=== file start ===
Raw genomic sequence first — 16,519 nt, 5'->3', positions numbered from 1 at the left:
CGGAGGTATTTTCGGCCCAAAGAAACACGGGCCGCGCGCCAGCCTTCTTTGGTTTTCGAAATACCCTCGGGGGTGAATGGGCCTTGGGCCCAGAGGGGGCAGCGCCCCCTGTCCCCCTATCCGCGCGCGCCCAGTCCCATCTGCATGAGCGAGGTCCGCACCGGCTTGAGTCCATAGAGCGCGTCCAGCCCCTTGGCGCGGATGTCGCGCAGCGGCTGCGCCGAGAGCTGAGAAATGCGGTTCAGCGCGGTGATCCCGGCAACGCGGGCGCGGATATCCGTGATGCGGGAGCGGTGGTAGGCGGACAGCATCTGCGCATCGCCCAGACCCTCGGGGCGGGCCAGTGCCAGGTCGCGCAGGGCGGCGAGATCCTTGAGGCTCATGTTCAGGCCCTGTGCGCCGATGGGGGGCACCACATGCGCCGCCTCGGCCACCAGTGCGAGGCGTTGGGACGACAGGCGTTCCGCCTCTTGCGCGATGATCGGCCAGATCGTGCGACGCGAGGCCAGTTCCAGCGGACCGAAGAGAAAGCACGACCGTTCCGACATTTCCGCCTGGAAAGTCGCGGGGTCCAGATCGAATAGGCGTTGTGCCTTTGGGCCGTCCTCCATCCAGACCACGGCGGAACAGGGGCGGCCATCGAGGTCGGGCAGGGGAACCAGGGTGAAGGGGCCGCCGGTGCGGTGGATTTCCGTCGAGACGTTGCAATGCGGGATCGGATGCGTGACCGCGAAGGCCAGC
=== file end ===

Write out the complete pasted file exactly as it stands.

Raw genomic sequence first — 16,519 nt, 5'->3', positions numbered from 1 at the left:
CGGAGGTATTTTCGGCCCAAAGAAACACGGGCCGCGCGCCAGCCTTCTTTGGTTTTCGAAATACCCTCGGGGGTGAATGGGCCTTGGGCCCAGAGGGGGCAGCGCCCCCTGTCCCCCTATCCGCGCGCGCCCAGTCCCATCTGCATGAGCGAGGTCCGCACCGGCTTGAGTCCATAGAGCGCGTCCAGCCCCTTGGCGCGGATGTCGCGCAGCGGCTGCGCCGAGAGCTGAGAAATGCGGTTCAGCGCGGTGATCCCGGCAACGCGGGCGCGGATATCCGTGATGCGGGAGCGGTGGTAGGCGGACAGCATCTGCGCATCGCCCAGACCCTCGGGGCGGGCCAGTGCCAGGTCGCGCAGGGCGGCGAGATCCTTGAGGCTCATGTTCAGGCCCTGTGCGCCGATGGGGGGCACCACATGCGCCGCCTCGGCCACCAGTGCGAGGCGTTGGGACGACAGGCGTTCCGCCTCTTGCGCGATGATCGGCCAGATCGTGCGACGCGAGGCCAGTTCCAGCGGACCGAAGAGAAAGCACGACCGTTCCGACATTTCCGCCTGGAAAGTCGCGGGGTCCAGATCGAATAGGCGTTGTGCCTTTGGGCCGTCCTCCATCCAGACCACGGCGGAACAGGGGCGGCCATCGAGGTCGGGCAGGGGAACCAGGGTGAAGGGGCCGCCGGTGCGGTGGATTTCCGTCGAGACGTTGCAATGCGGGATCGGATGCGTGACCGCGAAGGCCAGC